Jump to content
  • Advertisement
Sign in to follow this  
kronus980

Java Game Programmer

This topic is 2533 days old which is more than the 365 day threshold we allow for new replies. Please post a new topic.

If you intended to correct an error in the post then please contact us.

Recommended Posts

Advertisement
That all depends on how you define "good." In reality, there are a few good places to start. My personal suggestion is to start learning the language first. As a general rule of thumb, you should "start small and progress gradually." Once you know the language, you can start making simple text-based games (like card games, simple adventures, etc.). Then once you feel comfortable with the concepts, move on to graphics and, again, start simple. Print something to the screen, move it around using keys, etc. etc. I think it's pretty self explanatory.

Share this post


Link to post
Share on other sites
I think nowadays java isn´t a language for games. I am currently running a project for a simple action game in java with AWT, and the main menu(only a few buttons) is rendered with 60 fps only! I would recommend C# or C++.

If you say: "But I want to learn Java" then you should start with the basics as boogyman said.
Furthermore you have to be really patiently cause noone just starts game programming. First comes normal programming.

Share this post


Link to post
Share on other sites

I think nowadays java isn´t a language for games. I am currently running a project for a simple action game in java with AWT, and the main menu(only a few buttons) is rendered with 60 fps only!


Why not? Java isn't quite as popular as C++ in the game industry, sure, but let's not forget about Minecraft, for example. Minecraft is hugely successful and it's written in Java.

Also, why could you only get it to render at 60 FPS? This seems strange.

Share this post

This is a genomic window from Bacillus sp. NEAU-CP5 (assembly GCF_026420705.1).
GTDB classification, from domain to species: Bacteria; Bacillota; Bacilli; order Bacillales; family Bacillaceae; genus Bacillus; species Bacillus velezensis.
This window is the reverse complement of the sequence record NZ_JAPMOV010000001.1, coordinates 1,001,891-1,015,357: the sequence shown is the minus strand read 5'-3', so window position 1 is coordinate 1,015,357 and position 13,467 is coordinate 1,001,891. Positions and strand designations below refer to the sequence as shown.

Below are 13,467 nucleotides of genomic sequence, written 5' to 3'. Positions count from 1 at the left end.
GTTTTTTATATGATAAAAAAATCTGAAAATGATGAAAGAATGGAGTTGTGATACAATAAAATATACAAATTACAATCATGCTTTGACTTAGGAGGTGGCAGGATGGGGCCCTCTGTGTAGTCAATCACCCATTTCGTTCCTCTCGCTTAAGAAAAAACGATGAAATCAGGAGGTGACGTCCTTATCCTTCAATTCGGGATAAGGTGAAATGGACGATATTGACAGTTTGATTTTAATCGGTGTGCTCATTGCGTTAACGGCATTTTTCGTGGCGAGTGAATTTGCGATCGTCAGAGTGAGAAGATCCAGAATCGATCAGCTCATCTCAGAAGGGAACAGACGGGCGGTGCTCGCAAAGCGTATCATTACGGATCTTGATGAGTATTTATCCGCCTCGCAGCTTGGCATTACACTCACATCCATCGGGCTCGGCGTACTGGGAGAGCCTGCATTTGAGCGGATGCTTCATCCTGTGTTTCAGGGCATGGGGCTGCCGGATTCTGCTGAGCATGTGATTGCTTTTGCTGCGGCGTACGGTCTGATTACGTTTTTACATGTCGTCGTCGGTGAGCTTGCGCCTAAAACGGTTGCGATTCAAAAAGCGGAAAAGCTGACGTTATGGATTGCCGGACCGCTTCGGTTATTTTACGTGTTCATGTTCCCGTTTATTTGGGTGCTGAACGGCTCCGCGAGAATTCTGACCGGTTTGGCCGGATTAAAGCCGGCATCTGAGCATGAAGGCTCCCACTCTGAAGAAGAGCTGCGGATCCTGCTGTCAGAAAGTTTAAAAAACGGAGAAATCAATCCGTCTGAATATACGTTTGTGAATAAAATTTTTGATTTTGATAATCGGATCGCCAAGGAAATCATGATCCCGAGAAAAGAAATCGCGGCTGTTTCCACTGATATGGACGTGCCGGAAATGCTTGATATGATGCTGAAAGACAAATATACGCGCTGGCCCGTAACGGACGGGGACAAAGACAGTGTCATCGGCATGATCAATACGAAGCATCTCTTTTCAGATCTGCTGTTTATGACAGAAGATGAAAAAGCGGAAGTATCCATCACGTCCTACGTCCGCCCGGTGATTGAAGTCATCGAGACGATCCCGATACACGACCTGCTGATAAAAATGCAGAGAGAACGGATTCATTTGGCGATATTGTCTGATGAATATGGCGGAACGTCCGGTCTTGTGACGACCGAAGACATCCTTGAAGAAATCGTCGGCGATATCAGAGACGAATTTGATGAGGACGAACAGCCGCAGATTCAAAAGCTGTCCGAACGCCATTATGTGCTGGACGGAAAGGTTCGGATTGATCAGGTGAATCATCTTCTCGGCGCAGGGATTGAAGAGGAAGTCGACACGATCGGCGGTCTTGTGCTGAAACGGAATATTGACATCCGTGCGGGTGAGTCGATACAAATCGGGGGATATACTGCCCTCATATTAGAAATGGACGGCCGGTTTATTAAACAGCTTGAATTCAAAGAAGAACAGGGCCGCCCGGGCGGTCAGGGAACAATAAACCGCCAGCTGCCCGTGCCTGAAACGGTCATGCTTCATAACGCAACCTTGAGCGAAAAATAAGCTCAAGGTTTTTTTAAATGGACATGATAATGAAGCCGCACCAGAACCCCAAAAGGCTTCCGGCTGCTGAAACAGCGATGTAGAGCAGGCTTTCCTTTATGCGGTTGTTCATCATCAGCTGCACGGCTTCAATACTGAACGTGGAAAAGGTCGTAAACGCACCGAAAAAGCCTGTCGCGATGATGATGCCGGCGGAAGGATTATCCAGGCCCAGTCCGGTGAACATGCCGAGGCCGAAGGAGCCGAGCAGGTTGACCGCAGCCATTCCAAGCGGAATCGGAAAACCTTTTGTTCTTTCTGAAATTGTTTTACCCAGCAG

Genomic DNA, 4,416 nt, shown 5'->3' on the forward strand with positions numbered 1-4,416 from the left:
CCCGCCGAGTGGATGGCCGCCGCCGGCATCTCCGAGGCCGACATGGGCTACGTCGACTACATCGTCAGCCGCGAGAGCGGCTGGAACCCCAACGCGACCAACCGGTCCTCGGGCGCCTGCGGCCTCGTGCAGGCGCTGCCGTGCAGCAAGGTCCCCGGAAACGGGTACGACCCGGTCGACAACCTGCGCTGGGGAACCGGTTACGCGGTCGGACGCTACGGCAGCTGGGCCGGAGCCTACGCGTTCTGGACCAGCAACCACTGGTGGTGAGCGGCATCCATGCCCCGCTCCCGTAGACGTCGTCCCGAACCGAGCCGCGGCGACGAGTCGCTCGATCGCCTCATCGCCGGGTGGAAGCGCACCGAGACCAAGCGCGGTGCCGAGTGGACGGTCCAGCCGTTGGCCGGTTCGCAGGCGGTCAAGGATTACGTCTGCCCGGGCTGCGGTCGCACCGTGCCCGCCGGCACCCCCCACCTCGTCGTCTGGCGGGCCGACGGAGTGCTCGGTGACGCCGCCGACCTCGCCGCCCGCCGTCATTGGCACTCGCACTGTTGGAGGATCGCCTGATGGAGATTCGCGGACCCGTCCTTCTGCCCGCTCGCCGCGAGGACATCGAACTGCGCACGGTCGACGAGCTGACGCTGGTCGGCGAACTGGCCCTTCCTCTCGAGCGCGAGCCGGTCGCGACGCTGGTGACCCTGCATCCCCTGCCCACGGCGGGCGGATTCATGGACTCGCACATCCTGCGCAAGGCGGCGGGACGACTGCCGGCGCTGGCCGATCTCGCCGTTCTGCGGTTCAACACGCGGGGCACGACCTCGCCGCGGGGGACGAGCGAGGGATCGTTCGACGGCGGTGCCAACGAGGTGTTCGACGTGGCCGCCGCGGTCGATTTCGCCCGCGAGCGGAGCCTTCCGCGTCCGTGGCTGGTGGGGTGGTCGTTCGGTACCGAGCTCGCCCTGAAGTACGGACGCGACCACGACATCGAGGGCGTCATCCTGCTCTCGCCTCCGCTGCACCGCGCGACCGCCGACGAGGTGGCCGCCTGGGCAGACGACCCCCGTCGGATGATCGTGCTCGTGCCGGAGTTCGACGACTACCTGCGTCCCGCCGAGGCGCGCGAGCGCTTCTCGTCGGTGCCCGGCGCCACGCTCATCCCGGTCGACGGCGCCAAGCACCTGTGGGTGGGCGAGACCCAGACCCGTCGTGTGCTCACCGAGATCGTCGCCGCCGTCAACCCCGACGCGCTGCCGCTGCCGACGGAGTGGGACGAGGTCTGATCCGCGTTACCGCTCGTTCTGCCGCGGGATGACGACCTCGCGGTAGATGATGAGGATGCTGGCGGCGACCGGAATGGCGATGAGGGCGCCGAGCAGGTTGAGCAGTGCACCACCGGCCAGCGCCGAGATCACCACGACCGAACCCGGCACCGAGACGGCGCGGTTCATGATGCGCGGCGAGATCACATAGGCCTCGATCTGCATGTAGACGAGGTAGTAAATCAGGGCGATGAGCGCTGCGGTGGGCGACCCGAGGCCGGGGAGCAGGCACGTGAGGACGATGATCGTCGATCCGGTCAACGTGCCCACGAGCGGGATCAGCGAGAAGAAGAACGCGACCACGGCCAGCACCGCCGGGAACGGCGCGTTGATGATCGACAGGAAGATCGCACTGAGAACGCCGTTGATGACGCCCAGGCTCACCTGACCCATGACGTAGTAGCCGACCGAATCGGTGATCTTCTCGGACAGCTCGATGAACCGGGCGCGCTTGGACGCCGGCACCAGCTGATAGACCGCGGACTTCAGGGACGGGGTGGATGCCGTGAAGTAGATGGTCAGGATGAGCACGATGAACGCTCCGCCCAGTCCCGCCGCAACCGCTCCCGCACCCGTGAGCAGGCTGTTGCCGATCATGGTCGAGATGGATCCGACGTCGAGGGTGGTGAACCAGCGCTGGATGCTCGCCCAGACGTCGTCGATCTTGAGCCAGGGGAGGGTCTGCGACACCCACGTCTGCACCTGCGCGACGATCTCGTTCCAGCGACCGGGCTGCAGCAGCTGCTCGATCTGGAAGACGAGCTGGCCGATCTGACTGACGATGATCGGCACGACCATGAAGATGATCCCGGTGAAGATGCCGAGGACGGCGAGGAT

Link to post
Share on other sites
60 fps is plenty - users will not be able to see any visual difference above this frame rate. The frame rate is probably vsync capped anyway. Either way, it is not a conclusive argument against using Java for games.

Generally one does not use AWT for games (unless they are the kind that lend themselves particularly to such a "standard" GUI, or a prototype). There are many libraries or frameworks which allow you to use Java with something like OpenGL for rendering.

Share this post


Link to post
Share on other sites
Java is the language used for Android apps (along with XML for the manifest file) -- I just started learning Java too, to eventually develop Android games.

Check out these tutorials from Oracle (the developers of the Java language, if I'm not mistaken). I'm using these, and it's coming along great. It helps to have a bit of background in some other language to use these tuts, though:

http://docs.oracle.com/javase/tutorial/

Share this post


Link to post
Share on other sites

[quote name='IceBreaker23' timestamp='1325440029' post='4898711']
I think nowadays java isn´t a language for games. I am currently running a project for a simple action game in java with AWT, and the main menu(only a few buttons) is rendered with 60 fps only!